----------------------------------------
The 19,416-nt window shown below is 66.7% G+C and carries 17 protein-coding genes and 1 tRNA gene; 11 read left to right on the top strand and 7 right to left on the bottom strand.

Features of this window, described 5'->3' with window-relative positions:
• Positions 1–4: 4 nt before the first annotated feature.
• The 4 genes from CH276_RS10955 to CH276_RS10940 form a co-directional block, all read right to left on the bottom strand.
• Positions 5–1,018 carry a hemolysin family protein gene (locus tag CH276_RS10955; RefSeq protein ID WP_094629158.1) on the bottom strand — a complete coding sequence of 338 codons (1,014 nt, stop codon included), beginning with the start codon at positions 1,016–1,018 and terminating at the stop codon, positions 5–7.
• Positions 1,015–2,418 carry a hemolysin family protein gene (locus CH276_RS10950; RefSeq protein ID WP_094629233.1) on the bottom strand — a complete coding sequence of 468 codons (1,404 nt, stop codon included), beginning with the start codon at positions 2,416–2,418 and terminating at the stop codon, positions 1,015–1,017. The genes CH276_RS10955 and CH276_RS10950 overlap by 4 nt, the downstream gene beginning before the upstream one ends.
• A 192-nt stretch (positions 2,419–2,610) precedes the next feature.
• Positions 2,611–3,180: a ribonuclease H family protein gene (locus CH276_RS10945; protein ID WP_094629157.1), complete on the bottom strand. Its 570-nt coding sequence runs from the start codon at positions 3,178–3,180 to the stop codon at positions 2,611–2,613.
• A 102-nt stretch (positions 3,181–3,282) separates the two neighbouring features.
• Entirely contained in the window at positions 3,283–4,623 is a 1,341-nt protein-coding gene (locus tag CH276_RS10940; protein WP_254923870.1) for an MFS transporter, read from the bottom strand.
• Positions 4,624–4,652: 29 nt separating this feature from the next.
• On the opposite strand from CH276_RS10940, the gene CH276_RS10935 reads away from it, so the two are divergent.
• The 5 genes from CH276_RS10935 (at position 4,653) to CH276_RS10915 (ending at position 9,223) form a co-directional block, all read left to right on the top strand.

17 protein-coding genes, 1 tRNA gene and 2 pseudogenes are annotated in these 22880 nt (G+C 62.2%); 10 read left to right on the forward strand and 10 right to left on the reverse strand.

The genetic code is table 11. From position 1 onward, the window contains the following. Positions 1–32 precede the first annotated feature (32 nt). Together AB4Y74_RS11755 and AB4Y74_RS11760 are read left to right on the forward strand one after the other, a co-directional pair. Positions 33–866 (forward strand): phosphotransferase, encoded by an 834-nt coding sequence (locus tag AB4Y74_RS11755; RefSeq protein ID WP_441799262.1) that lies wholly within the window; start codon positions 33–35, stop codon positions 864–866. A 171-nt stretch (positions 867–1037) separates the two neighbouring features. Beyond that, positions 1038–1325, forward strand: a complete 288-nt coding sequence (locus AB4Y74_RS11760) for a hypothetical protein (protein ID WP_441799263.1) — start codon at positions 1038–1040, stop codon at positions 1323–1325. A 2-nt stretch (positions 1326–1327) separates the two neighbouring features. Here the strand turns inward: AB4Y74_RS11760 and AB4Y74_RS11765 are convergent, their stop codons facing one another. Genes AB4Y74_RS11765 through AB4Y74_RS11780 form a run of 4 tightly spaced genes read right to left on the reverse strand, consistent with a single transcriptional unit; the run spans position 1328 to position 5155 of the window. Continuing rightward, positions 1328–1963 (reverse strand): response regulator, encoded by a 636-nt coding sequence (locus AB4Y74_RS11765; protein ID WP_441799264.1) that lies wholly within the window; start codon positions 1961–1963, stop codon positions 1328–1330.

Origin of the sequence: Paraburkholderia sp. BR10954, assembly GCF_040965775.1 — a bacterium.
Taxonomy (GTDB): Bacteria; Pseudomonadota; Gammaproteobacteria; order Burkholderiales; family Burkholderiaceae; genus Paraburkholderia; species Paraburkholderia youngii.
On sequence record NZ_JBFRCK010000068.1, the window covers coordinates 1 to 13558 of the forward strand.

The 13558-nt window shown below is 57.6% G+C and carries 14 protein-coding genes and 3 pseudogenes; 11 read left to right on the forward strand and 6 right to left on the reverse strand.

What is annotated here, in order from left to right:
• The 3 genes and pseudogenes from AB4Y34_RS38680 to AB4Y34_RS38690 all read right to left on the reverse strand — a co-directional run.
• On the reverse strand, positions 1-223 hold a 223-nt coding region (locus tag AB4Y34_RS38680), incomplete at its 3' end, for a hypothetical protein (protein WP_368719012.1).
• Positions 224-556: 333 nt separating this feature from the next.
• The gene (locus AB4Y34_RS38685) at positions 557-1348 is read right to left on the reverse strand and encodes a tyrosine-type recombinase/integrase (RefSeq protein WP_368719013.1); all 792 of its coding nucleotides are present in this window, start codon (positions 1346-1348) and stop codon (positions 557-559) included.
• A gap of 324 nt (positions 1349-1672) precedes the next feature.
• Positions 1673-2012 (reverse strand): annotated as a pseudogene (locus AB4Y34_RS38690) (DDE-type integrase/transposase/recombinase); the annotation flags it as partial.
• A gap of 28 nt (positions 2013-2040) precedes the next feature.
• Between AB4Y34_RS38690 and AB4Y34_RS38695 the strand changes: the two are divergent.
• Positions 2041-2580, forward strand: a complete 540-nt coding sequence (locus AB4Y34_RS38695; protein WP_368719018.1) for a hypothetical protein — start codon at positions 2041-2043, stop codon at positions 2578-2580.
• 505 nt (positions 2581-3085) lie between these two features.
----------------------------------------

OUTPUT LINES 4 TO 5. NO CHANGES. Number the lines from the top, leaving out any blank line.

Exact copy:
• The 4 genes from CH276_RS10955 to CH276_RS10940 form a co-directional block, all read right to left on the bottom strand.
• Positions 5–1,018 carry a hemolysin family protein gene (locus tag CH276_RS10955; RefSeq protein ID WP_094629158.1) on the bottom strand — a complete coding sequence of 338 codons (1,014 nt, stop codon included), beginning with the start codon at positions 1,016–1,018 and terminating at the stop codon, positions 5–7.